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Format: Paperback
The futurological congress is a think tank for the foremost minds of the age. They meet for a conference against a back drop of a totalitarian government and drugged masses idling their lives away while being unaware of how bad things are. But it's all going to change. Someone has drugged the water supply.

This is a book of ideas, almost essay like in its presentation. The one thing that it doesn't concern itself with is a plot. Although set up as a strong story, it quickly abandons this in favour of presenting its arguments. That is its strength. It wrong foots you into believing one thing and then presents a contrary argument for you to consider alternate views.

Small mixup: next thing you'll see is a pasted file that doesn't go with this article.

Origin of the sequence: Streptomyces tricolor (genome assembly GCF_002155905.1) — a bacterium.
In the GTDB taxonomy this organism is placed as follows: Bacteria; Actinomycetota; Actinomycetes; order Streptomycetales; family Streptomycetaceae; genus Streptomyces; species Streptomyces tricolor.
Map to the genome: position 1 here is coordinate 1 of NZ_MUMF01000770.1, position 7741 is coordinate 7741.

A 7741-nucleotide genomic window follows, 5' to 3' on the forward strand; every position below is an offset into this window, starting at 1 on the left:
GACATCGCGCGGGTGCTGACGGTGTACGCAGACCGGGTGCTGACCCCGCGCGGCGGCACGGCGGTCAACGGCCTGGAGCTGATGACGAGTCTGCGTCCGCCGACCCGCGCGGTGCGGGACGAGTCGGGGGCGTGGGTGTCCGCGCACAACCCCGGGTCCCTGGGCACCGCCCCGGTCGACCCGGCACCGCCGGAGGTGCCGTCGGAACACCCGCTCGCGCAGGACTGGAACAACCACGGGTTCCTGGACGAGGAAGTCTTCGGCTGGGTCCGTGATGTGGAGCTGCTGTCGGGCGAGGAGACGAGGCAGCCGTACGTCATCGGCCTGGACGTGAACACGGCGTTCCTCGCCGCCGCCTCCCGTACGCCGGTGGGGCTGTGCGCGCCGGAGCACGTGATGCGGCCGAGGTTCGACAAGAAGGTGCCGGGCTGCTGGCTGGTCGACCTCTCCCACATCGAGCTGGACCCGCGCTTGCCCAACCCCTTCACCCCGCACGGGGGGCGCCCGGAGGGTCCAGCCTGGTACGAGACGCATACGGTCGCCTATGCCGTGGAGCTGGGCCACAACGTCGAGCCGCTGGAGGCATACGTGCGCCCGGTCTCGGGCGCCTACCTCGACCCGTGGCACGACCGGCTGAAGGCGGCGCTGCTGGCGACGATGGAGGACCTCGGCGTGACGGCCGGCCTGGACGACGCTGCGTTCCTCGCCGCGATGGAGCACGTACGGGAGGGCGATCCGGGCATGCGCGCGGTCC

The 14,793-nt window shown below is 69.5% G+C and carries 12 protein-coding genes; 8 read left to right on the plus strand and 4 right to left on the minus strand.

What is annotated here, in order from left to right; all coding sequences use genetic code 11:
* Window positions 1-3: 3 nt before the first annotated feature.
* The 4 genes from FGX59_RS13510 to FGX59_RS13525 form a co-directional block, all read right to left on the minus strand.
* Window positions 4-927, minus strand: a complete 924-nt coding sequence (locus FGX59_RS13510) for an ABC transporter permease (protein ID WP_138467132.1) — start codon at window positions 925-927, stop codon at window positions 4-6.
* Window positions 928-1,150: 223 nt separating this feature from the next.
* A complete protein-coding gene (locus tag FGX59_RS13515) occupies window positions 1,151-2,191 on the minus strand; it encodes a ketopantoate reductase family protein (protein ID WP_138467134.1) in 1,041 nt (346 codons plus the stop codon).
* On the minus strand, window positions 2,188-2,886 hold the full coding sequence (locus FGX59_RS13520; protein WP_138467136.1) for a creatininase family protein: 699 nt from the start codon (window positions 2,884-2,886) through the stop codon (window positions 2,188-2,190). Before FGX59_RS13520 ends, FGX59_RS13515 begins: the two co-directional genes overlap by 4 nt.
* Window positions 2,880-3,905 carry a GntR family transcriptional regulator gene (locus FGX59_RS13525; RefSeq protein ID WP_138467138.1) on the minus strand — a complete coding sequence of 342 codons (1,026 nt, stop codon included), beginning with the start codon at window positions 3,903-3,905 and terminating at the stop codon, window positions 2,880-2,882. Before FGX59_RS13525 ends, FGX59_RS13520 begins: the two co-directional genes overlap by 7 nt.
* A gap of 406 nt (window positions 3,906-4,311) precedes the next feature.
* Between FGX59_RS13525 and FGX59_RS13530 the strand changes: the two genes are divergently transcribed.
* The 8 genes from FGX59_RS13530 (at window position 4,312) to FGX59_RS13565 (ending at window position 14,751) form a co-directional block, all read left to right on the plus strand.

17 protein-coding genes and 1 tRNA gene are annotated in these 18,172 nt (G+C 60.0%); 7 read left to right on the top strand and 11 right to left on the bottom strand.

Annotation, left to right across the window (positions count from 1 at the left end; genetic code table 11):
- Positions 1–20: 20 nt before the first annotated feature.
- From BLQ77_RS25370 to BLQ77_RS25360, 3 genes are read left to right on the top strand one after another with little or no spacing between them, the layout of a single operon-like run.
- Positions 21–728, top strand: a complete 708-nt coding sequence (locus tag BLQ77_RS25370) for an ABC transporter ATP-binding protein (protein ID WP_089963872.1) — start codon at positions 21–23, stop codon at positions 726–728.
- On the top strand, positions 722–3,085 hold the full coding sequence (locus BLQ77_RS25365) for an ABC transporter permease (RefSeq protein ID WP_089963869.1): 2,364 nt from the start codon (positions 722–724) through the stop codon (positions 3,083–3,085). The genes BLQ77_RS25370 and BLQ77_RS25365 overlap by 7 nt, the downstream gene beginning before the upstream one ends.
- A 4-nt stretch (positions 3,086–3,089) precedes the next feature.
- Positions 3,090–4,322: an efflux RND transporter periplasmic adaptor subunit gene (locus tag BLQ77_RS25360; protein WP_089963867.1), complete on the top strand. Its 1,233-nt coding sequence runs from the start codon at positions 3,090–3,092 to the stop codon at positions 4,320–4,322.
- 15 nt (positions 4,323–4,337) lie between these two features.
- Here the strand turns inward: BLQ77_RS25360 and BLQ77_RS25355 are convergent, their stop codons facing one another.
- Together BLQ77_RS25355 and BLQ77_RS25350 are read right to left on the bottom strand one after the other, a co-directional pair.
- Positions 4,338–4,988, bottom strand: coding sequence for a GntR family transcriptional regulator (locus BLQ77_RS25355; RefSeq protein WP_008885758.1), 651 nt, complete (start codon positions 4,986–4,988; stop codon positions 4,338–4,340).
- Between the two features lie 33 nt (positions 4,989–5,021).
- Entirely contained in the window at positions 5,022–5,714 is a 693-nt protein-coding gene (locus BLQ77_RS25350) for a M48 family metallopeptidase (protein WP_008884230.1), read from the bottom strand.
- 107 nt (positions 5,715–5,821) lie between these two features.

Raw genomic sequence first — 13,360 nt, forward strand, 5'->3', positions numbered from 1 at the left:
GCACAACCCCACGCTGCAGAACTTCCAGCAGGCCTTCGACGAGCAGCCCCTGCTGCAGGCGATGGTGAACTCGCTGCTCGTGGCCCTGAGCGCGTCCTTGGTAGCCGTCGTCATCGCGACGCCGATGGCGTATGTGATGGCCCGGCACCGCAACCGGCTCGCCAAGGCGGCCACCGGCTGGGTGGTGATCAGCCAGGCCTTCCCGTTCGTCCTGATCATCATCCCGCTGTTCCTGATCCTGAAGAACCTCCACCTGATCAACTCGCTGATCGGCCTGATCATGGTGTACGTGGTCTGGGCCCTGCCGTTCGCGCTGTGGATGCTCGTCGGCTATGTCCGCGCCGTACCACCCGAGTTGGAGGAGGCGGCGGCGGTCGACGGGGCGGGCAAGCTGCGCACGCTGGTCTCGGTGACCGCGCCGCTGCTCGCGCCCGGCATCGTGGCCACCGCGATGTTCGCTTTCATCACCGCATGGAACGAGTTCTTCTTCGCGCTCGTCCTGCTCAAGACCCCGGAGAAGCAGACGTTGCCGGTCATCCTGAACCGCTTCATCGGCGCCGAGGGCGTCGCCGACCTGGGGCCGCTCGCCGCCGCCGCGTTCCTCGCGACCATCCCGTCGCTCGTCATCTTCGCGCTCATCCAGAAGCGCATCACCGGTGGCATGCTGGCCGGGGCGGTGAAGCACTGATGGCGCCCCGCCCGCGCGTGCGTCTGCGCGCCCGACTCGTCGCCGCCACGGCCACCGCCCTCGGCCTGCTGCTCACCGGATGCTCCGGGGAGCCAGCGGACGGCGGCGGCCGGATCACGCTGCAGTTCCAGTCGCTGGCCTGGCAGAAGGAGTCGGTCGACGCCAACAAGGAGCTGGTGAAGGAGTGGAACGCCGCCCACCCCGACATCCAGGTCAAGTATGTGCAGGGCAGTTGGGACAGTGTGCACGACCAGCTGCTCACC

This is a short work, but there's more to think about here than you normally get in a novel ten times the length. If you haven't tried Lem before, I'd recommend The Cyberiad or Tales Of Pirx The Pilot in which you can take the serious messages or ignore them and enjoy the story. Here that isn't so easily done, but if you fancy a thoughtful and funny book, it's well worth trying.